Today, ACYOA chapters flourishes thanks to the Armenian youth who are dedicated to
their church community, and their supportive clergy, parents, and parishioners.
It’s never too early to start planning for Easter – arranging
baskets of treats for the children (and certain grown-ups I know!),
baking plenty of chorag, making special desserts (paklava, for instance) – but most
important, coloring hard-cooked eggs for Easter Sunday.
Note: You must start gathering onion skins now – gather as
many as you can because the more you have, the more intense the color will be.
This time around, I’m also including several natural egg-coloring
recipes compliments of ‘Better Homes and Gardens’. You’ll find the recipes
Image from kanelstrand.com
what to do to color Easter eggs Armenian style – it’s very easy:
Hard cook eggs as you normally do, but add the onion
skins to the water before you start the cooking process.
You’ve never hard-cooked eggs before? Here’s what you do:
1. Gently place eggs in a deep pot.
2. Add enough water to come one inch above the eggs. (Add onion skins now if you’re coloring
eggs for Easter.)
3. Cook over high heat until water comes to a boil.
4. Immediately cover the pot and remove it from the heat.
5. Let the eggs stand in the hot water for 15 minutes.
6. Discard the onion skins, if used.
7. Remove the eggs from the hot water and cool them
immediately in a bowl of cold water. (This stops any further cooking, makes
eggs easier to peel, and helps prevent a greenish ring from forming around the
8. Pat the eggs dry, and refrigerate them until serving
Image from Better Homes and Gardens
Now for the All-Natural Easter egg dye recipes from
Better Homes and Gardens:
Use these all-natural dye recipes made from household
ingredients to create Easter eggs in beautifully subdued shades. Leave eggs
soaking in the dye in the refrigerator overnight for the richest colors.
Mix 1 cup frozen blueberries with 1 cup water, bring to
room temperature, and remove blueberries.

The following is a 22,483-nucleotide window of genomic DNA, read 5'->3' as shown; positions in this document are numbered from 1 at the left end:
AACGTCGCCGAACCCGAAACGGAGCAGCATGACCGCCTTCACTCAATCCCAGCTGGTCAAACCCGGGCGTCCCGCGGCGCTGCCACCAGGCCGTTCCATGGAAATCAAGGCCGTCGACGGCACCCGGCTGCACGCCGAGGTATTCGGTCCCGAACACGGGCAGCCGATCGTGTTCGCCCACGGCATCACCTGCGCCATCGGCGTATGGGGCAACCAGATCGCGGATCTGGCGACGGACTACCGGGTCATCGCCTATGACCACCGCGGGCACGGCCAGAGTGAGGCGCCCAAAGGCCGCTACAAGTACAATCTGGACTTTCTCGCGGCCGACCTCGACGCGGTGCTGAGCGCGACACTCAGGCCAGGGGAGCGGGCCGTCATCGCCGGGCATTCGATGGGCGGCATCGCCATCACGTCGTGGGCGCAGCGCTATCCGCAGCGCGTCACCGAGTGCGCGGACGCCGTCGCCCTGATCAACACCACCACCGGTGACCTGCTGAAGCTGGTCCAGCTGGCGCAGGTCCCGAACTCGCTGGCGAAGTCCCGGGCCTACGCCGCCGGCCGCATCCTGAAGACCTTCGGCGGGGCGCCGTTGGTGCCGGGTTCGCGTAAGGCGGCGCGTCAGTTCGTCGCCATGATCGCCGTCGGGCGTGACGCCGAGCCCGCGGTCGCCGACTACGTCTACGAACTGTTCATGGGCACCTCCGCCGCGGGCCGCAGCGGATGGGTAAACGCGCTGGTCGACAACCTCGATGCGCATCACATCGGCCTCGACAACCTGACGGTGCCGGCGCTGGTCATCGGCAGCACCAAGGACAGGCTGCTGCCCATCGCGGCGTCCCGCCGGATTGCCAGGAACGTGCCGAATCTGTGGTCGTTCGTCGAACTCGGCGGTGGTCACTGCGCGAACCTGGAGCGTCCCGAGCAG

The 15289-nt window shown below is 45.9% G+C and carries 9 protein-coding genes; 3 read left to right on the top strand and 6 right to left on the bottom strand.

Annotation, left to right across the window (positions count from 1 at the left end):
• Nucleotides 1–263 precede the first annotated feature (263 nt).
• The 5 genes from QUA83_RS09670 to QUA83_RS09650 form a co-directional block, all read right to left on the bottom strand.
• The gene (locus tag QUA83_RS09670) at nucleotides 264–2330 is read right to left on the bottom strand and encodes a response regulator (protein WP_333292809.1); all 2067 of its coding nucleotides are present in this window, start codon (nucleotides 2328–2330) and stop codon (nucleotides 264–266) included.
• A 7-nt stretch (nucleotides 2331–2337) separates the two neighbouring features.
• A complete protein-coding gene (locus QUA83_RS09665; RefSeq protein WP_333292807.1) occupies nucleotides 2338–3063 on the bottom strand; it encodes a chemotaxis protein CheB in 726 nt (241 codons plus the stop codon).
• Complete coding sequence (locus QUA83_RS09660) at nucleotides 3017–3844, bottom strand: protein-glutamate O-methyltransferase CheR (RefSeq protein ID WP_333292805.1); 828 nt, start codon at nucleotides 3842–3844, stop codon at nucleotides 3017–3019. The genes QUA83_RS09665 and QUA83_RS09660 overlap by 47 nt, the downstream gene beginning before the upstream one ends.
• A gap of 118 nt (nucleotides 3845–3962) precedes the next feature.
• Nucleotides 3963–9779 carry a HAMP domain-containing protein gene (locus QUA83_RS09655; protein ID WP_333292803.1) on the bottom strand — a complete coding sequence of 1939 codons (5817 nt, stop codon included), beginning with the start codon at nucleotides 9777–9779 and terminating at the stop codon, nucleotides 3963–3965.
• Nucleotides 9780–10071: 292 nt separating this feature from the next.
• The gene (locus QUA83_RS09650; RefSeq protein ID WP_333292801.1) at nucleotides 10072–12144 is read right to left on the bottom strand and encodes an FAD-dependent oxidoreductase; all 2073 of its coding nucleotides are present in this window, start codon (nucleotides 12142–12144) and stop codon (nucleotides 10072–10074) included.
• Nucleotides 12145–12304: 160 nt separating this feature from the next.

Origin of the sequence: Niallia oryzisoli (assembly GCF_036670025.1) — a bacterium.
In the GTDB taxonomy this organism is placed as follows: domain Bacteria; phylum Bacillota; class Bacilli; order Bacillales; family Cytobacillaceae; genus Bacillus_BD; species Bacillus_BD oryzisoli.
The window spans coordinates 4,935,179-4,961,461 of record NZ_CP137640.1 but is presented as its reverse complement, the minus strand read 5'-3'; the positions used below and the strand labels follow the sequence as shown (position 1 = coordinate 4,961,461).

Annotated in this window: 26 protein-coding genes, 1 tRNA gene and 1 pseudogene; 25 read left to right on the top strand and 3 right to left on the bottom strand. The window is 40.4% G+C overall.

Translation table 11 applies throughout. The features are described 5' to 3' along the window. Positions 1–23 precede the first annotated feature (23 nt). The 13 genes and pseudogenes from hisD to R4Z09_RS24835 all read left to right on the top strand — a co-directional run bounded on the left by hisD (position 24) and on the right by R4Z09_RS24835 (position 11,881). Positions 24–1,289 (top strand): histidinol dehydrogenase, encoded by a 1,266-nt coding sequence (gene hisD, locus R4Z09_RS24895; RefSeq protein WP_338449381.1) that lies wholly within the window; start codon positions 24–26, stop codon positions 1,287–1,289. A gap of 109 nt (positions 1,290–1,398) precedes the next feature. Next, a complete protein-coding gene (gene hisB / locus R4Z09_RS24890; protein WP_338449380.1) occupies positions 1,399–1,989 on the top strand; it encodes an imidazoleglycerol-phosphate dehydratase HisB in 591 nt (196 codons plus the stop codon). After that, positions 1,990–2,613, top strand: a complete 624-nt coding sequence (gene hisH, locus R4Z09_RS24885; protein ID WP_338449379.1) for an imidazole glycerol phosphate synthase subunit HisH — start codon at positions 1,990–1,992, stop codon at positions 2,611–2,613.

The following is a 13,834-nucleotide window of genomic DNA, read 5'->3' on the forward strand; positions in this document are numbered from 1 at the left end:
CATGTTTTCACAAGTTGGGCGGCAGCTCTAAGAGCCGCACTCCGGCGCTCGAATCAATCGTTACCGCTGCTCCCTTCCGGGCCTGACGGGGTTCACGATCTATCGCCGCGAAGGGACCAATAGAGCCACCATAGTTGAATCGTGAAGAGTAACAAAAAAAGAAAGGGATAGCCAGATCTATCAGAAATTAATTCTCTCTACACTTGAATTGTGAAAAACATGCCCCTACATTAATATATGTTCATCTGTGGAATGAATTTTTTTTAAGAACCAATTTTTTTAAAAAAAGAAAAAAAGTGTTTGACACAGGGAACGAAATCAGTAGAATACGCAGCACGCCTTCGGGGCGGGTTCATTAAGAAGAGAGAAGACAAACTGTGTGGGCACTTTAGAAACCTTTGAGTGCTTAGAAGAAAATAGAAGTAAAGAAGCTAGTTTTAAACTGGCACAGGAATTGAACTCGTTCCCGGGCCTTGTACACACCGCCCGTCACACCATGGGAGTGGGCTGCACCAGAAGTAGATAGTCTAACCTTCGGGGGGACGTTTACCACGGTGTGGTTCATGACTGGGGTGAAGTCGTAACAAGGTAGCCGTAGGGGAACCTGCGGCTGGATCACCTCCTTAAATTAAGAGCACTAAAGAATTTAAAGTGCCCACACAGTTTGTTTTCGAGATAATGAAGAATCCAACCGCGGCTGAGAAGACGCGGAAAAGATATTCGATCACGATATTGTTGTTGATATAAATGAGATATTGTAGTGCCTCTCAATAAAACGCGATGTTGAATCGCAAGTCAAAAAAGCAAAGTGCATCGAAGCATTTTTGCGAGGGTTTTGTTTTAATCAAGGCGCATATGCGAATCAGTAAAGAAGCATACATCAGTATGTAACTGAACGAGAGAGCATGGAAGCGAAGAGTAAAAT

Cut 1/4 head of red cabbage into chunks and add to 4 cups
boiling water. Stir in 2 Tbsp. vinegar. Let cool to room temperature and remove
cabbage with a slotted spoon.
Peel the skin from 6 red onions and simmer in 2 cups
water for 15 minutes; strain. Add 3 tsp. white vinegar.
Peel the skin from 6 yellow apples. Simmer in 1-1/2 cups
water for 20 minutes; strain. Add 2 tsp. white vinegar. Simmer 4 oz. chopped
fennel tops in 1-1/2 cups of water for 20 minutes; strain. Add 2 tsp. white
Take the skin of 6 yellow onions and simmer in 2 cups
water for 15 minutes; strain. Add 3 tsp. white vinegar.
Stir 2 Tbsp. paprika into 1 cup boiling water; add 2 tsp.
yellow: Simmer 4 oz. chopped carrot tops in 1-1/2 cups water
for 15 minutes; strain. Add 2 tsp. white vinegar.
Stir 2 Tbsp. turmeric into 1 cup boiling water; add 2 tsp. white vinegar.
Various shades: Steep 4 bags of chamomile or green tea in
1 cup boiling water for 5 minutes.
yellow: Chop 4 oz. goldenrod and simmer in 2 cups water for 20
minutes; strain. Add 2 tsp. white vinegar.
yellow: Simmer the peels of 6 oranges in 1-1/2 cups water for
20 minutes; strain. Add 2 tsp. vinegar.
Simmer 2 Tbsp. dill seed in 1 cup water for 15 minutes;
strain. Add 2 tsp. white vinegar.
Add 1 tablespoon vinegar to 1 cup strong coffee.
Chop 4 oz. amaranth flowers and simmer in 2 cups water; strain. Add 2 tsp.
white vinegar. Simmer the skins from 6 avocados in 1-1/2 cup water for 20
minutes; strain. Add 2 tsp. white vinegar. Mix 1 cup pickled beet juice and 1
Cut 1 medium beet into chunks and add to 4 cups boiling water. Stir in 2 Tbsp.
vinegar and let cool to room temperature; remove beets.
I have been remiss in posting Lenten desserts, so here’s
a truly simple, tasty, and relatively healthy choice to satisfy your sweet
tooth. This no-bake recipe is somewhat reminiscent of the Tahini-Chocolate Truffles I made for my friend's Christmas cookie exchange party last December.
Lenten Peanut Butter Balls
Peanut Butter Balls
Yields approximately 2 dozen
1 cup peanut butter, natural, chunky or creamy – the choice
2 tablespoons honey
1 cup rolled oats, ground in a food processor or blender
¼ cup unsalted nuts, ground (walnuts, peanuts, pecans are
1. Place peanut
butter and honey in a microwave-safe bowl. Heat on high power for about 15-20
seconds. Stir until blended.
2.In a separate bowl, mix oats, ground nuts,
currants or raisins, if using. Stir until well-combined. If mixture seems a bit
dry, just keep on mixing!
3.Take a heaping tablespoonful of the combined
mixture and shape into a ball; place on a plate.Repeat until all mixture is used.
4.Roll each ball in your coating of choice. Place
each in a mini muffin paper cup. Chill the peanut butter balls in the
refrigerator for at least an hour, or overnight. Robyn's suggestion: To avoid messy handswhen shaping, wear non-powdered gloves. You'll be glad you did!